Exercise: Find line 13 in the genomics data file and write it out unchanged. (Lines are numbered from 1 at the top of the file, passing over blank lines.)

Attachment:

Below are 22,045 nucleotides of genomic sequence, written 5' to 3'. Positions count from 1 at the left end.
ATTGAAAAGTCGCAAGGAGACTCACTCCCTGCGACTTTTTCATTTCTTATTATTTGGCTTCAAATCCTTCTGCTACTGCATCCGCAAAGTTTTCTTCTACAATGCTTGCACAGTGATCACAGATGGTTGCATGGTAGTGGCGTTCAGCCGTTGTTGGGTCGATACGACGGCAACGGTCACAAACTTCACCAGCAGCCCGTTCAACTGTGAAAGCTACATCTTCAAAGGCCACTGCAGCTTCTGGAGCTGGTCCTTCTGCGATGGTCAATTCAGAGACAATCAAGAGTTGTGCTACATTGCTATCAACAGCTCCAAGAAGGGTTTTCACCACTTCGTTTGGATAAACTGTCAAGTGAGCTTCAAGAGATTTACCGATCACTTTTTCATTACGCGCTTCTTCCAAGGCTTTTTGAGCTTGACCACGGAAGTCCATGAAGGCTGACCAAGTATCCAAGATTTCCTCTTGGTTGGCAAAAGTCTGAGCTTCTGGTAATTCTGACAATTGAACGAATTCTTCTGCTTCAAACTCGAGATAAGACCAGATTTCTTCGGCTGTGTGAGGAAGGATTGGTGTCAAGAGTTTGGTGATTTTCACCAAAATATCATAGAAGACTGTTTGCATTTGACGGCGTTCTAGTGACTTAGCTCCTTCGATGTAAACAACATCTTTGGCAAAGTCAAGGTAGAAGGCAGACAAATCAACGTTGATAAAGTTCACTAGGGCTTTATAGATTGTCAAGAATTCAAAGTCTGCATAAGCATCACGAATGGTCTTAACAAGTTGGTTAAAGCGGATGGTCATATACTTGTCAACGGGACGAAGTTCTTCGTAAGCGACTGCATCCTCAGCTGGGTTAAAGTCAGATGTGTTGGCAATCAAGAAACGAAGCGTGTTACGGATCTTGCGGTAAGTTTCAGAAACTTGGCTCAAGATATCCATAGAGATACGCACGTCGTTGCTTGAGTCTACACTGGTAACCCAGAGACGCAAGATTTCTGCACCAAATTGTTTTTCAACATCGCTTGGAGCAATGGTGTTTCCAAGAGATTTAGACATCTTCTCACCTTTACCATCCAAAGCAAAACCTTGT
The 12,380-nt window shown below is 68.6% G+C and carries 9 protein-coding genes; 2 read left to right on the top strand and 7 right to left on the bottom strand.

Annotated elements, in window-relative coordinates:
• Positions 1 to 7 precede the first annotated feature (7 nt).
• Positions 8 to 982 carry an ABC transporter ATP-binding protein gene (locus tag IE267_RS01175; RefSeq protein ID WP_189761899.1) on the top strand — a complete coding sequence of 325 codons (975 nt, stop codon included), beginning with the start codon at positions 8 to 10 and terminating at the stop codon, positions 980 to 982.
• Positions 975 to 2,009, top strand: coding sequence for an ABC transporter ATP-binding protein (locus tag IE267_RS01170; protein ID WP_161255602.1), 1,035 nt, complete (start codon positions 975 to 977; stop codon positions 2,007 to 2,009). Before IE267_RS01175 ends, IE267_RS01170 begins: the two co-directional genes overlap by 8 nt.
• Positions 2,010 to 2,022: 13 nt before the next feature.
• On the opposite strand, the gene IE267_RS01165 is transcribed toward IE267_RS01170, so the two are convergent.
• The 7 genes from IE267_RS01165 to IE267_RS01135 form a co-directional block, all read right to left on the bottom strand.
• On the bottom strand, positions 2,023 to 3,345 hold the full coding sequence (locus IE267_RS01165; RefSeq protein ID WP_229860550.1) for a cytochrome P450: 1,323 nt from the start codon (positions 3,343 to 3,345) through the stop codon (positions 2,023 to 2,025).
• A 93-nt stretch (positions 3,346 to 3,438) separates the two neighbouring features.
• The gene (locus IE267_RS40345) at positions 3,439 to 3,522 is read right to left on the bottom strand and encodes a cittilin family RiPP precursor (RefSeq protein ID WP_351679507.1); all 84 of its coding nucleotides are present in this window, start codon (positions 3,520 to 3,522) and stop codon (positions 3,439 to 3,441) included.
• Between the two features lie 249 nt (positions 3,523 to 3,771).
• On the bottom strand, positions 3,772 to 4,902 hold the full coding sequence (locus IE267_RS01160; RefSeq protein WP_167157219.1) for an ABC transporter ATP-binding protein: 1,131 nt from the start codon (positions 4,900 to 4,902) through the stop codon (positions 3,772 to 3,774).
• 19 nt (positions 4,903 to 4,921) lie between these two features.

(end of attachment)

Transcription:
• The gene (locus IE267_RS40345) at positions 3,439 to 3,522 is read right to left on the bottom strand and encodes a cittilin family RiPP precursor (RefSeq protein ID WP_351679507.1); all 84 of its coding nucleotides are present in this window, start codon (positions 3,520 to 3,522) and stop codon (positions 3,439 to 3,441) included.